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Why Oregon's Scientist Of The Year Loves His Work

OPB | Feb. 22, 2014 8:03 p.m. | Updated: Feb. 26, 2014 11:14 a.m. | Portland

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This weekend, a scientist who helped discover the source of high radon levels in Portland was honored by his peers.

Burns is credited with finding the source of radon.

Burns is credited with finding the source of radon.

Courtesy Scott Burns

The Oregon Academy of Science named Scott Burns its 2014 Outstanding Scientist. Burns teaches Geology at Portland State University. He is known for his his work mapping radon, a naturally occurring form of radiation. It can build up in homes and is the second leading cause of lung cancer in the U.S.

Burns says in the 1990s, health officials asked for his help studying high radon levels in Portland. He discovered that the radon came from granite rock that had been deposited by ice-age floods.

He explained, “I mapped them out, and I said ‘oh my God! It’s the coarse-grained Missoula flood sediments that were causing the greatest amount of radon in houses.’”

Burns is also considered and expert on landslides and terroir, the connection between geology and wine grapes.

OPB chatted with Burns about his varied career.

OPB: What was your first real science experiment as a kid?

SB: That was way back in time. I went to a country grade school in Beaverton, and we never had science in school. I still remember my first science fair project, which was absolutely awful; it was not an experiment, it was about the heart. I really didn’t have any very good science training until high school.

OPB: Why did geologic hazards become a big part of your focus?

SB: As an engineering geologist, which is what I am, we’re trying to help people. Geology is very exciting. Wherever you go in the world there is a story, and you reach out and learn what that story is in the rocks and the soils. It’s like being an investigative reporter every day, it is so much fun. And I take it a step further, saying what are the hazards on this particular site? I don’t want people to be living in a place where they have the potential of losing their property, losing their house, or losing their life. That’s why we put together hazard maps.

OPB: Is there a particular discovery that you are proud of and consider your most significant contribution?

Burns: Well, in the landslide area, we deal with debris flows on volcanoes, which are slurries that come down the valleys. One thing we’ve discovered there is that the valleys on the volcanoes that are most prone are the ones that have glaciers in them. In the area of urban landslides, we’ve learned if you can prevent people from ponding water on the slopes, that will prevent possible landslides.

Another area of research is terroir, and the relationship between geology, soils, climate, and wine. The Willamette Valley is developing as one of the major pinot noir areas of the world, and we’ve been studying this for 20 years. We are now very close to some major findings as to why the different soils: the Jory, the Willakenzie, and the LaurelWood, produce completely different wines if you keep all the other factors constant.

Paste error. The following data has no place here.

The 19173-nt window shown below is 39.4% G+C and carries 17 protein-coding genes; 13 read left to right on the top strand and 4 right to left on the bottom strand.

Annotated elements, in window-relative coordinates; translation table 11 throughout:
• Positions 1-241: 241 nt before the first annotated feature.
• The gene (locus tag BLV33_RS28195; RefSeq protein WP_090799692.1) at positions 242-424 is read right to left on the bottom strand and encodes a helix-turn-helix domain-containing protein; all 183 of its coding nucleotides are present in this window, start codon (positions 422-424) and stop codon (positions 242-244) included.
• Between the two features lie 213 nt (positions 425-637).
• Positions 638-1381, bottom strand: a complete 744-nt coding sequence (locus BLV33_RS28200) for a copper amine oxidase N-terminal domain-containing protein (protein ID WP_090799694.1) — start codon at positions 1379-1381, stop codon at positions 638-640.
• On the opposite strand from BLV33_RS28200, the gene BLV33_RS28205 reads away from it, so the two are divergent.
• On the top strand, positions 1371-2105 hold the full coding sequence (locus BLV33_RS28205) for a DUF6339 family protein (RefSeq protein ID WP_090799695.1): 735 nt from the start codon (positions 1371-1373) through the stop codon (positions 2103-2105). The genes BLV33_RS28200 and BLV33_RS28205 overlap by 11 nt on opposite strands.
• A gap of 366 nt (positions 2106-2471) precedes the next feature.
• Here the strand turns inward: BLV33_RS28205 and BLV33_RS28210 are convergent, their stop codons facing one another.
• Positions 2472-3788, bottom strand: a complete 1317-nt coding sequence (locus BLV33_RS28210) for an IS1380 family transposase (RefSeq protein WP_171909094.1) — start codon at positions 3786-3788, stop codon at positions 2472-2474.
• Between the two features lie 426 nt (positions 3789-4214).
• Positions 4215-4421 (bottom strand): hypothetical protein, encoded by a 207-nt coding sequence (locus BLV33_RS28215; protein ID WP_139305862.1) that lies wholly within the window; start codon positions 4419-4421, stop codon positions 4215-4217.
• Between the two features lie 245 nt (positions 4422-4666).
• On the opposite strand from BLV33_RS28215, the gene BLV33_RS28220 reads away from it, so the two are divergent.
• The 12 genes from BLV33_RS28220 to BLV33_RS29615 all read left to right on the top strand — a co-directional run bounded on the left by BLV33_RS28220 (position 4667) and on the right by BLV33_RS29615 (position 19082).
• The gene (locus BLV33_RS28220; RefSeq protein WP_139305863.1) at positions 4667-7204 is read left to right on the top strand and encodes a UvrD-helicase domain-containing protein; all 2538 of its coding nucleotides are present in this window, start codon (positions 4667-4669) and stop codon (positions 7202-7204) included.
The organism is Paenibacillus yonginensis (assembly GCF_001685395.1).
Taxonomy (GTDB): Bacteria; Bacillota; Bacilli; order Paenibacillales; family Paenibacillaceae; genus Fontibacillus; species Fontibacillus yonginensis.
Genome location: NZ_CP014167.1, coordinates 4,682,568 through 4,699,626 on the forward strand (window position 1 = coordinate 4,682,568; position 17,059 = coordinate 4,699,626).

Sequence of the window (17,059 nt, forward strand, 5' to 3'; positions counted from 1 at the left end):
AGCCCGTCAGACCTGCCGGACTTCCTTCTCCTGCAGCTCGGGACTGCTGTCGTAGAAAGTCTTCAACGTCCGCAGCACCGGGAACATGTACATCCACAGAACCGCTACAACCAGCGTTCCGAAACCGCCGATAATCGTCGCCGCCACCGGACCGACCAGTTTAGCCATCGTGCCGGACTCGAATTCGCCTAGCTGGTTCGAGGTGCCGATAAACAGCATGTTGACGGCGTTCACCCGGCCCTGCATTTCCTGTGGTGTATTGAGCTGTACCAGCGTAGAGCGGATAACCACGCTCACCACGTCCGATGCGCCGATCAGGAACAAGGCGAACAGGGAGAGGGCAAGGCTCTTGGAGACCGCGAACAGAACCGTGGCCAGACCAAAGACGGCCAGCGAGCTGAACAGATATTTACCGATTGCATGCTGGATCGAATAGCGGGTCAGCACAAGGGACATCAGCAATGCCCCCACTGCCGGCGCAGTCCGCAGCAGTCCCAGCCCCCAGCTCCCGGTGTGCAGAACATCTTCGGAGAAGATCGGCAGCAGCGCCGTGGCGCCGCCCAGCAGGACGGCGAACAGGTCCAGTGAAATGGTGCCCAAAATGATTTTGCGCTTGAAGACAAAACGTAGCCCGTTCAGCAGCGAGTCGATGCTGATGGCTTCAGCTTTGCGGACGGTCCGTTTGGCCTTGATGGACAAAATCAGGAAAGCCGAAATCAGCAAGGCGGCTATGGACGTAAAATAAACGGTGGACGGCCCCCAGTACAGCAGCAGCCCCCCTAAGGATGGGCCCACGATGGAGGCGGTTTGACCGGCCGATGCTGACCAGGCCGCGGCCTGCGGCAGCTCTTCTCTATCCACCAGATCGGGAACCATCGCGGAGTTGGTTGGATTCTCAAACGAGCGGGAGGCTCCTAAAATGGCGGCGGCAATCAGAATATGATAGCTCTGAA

OPB: You mentioned landslides.

SB: That’s my primo area.

OPB: Do you think landslides are an under-appreciated geologic hazard?

SB: Yes. You can buy insurance for earthquakes, for floods, for hurricanes, but normal homeowners insurance does not address landslides. You can, through Lloyds of London, get landslide insurance but it’s rare that people have it.

OPB: How and why did you get involved in radon?

SB: First, radon is a geologic hazard. When you breathe a lot of it in, it can cause lung cancer. It’s the number one cause of lung cancer other than smoking, but we did not know it was a health hazard until 1984.

I’ve taught all over the world, and in Louisiana I did research on background levels of radionuclides in soils. When I came to PSU in 1990 I had this background in radionuclides. At that same time, radon was coming to the surface, and I was the geologist who had a background in radioactivity in the soils. I teamed up with the Oregon Health Division, and they had data on all these houses but they couldn’t figure out why some houses where high in radon and why some were low. And so I mapped them out and said, oh my god! It’s the coarse-grained Missoula flood sediments that are causing the greatest amount of radon in houses. … So we could geologically explain the high values and low values.

OPB: Last thoughts?

SB: I’m just very excited about getting this award. I love science, I love geology, and I love communicating that. In the Pacific Northwest we live in a veritable wonderland of geology and natural history, and lots of people here are very interested in what’s around us.

OPB: If you could mess around with time, is there a particular geologic event you would have liked to watch?

SB: Well, it would have been incredible to watch the Missoula floods come through. You’d want to be above 400 feet elevation. I would have loved to have seen that. There may have been humans here around that time, 15,000 calendar years ago. Wow. I hadn’t really thought there may have been humans here during those floods. The oldest archeological site that has been verified is in Oregon, and it’s the paisley caves. The date on that is about 14,500 years ago, matching up with one of the last Missoula floods. The problem is that humans at that time were probably following salmon up the river, and their sites would have been wiped out by the floods.

On the Web

Oregon Field Guide: Radon

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